5. Fingers

Fish don’t have fingers, but they do have the gene that makes fingers possible. In the 1980s, scientists discovered a special gene called “sonic hedgehog,” which helps animals form digits. When scientists mutated sonic hedgehog in various animals, the creatures all grew extra fins and fingers (people with polydactylism—that is, six fingers—suffer from a sonic hedgehog overload). A surge in sonic hedgehog helped ancient fish crawl onto land.

6. Our Faces

You know that groove above your upper lip, just below the nose? That’s the philtrum. It’s there because, as an embryo, your face looked kind of fishy. Your eyes started at the side of your head and your nostrils and lips grew at the top (you looked a little like an eel). After a couple of months, those features migrated: Your eyes squeezed inward while your lips and nose dropped. The transformation left behind a tiny divot above your upper lip, and gave men everywhere a place to grow terrible mustaches.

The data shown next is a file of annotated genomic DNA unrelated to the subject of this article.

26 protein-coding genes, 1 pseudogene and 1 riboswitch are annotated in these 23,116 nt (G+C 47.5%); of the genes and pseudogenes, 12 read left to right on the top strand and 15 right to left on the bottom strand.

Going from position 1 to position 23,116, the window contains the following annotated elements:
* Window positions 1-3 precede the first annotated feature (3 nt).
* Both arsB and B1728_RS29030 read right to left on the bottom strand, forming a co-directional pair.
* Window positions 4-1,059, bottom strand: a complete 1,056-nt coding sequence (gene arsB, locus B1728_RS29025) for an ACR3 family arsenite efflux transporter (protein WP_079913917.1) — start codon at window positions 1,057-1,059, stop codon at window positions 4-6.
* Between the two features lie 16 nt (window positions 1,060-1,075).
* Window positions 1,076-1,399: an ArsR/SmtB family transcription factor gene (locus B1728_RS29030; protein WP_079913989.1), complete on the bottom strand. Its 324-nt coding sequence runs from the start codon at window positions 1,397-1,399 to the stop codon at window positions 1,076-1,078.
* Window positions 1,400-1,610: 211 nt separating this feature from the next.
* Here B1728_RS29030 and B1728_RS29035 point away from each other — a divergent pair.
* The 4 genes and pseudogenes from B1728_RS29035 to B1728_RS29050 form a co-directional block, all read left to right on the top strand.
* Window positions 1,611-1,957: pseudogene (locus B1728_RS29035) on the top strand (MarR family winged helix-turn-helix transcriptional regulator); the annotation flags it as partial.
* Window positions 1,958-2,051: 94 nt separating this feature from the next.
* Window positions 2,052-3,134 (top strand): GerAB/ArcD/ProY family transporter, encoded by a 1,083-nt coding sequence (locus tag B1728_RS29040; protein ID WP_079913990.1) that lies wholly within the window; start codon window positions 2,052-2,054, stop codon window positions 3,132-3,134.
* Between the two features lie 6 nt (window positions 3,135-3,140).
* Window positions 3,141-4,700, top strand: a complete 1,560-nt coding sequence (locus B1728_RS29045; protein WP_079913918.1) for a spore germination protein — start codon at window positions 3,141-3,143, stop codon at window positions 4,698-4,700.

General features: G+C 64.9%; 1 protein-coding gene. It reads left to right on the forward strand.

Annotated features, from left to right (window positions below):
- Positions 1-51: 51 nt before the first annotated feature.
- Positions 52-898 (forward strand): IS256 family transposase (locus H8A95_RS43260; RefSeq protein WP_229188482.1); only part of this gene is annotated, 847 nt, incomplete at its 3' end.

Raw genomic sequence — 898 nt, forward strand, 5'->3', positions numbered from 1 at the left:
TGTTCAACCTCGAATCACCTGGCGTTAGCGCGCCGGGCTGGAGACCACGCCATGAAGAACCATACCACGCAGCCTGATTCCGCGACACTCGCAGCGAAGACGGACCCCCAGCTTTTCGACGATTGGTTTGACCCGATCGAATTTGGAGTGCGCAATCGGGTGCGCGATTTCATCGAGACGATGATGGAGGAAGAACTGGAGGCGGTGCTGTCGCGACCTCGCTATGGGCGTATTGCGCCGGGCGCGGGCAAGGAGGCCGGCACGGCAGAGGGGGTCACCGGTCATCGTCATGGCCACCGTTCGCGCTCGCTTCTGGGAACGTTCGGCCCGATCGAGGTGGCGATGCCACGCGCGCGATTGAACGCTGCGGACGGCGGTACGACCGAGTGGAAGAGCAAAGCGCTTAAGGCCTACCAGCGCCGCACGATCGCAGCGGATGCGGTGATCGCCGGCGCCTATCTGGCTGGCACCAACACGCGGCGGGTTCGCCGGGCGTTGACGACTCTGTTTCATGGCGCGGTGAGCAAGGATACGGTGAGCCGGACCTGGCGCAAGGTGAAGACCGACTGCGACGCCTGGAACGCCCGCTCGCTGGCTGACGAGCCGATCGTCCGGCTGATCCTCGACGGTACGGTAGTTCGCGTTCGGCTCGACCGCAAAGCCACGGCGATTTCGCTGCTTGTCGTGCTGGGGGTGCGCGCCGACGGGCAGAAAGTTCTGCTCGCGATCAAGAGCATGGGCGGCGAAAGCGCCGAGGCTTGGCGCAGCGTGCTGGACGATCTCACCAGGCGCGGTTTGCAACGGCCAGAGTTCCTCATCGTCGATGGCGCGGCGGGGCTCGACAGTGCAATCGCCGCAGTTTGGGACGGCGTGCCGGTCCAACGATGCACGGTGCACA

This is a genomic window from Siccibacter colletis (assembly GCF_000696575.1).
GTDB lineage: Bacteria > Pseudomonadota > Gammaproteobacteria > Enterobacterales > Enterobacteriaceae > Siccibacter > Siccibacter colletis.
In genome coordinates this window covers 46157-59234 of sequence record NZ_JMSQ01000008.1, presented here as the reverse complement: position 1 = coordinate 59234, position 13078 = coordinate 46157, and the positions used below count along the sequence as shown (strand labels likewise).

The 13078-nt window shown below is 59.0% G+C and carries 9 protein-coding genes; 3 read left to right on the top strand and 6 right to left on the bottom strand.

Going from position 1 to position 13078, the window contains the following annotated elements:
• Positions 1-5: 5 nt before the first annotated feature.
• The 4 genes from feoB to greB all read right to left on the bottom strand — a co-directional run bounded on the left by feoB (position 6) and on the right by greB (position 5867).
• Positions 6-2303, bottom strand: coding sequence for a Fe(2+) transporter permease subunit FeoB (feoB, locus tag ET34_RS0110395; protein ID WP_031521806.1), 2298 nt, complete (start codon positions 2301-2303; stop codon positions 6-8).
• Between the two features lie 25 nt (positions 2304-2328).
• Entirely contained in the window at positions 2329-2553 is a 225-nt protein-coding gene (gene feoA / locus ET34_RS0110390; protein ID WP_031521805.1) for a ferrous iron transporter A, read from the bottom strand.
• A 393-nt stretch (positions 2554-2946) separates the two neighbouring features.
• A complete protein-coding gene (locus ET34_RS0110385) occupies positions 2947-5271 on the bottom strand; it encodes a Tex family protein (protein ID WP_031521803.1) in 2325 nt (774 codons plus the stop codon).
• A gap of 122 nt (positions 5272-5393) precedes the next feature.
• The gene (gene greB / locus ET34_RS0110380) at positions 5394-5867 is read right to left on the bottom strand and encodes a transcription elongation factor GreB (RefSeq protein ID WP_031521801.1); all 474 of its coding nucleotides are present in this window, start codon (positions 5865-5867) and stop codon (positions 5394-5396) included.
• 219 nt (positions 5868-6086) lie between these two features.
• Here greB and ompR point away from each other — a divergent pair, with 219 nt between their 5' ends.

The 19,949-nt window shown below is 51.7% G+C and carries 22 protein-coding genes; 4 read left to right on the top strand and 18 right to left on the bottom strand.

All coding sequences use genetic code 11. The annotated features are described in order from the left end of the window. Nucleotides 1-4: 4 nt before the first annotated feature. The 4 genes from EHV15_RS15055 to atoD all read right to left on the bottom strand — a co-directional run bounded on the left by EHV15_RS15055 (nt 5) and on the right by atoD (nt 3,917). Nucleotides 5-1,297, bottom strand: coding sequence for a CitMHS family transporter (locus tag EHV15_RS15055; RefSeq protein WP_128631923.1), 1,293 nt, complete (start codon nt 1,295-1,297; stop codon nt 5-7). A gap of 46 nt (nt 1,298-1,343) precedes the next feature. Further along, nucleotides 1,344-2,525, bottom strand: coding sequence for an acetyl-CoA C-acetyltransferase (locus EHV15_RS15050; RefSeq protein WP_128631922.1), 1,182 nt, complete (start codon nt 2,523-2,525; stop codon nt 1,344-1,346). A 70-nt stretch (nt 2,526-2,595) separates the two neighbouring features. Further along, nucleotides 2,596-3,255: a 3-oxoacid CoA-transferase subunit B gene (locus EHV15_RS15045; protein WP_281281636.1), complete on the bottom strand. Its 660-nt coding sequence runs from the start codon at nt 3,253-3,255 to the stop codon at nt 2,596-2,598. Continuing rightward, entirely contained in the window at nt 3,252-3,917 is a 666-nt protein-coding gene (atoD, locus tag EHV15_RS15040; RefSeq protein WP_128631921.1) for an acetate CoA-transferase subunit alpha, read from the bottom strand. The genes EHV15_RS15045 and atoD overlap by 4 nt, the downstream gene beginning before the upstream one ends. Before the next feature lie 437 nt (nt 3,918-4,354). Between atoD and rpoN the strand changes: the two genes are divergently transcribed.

This Wall Chart Shows Almost 130 Species of Shark—All Drawn to Scale

Pop Chart Lab
Pop Chart Lab

Shark Week may be over, but who says you can’t celebrate sharp-toothed predators year-round? Pop Chart Lab has released a new wall print featuring nearly 130 species of selachimorpha, a taxonomic superorder of fish that includes all sharks.

The shark chart
Pop Chart Lab

Called “The Spectacular Survey of Sharks,” the chart lists each shark by its family classification, order, and superorder. An evolutionary timeline is also included in the top corner to provide some context for how many millions of years old some of these creatures are. The sharks are drawn to scale, from the large but friendly whale shark down to the little ninja lanternsharka species that lives in the deep ocean, glows in the dark, and wasn’t discovered until 2015.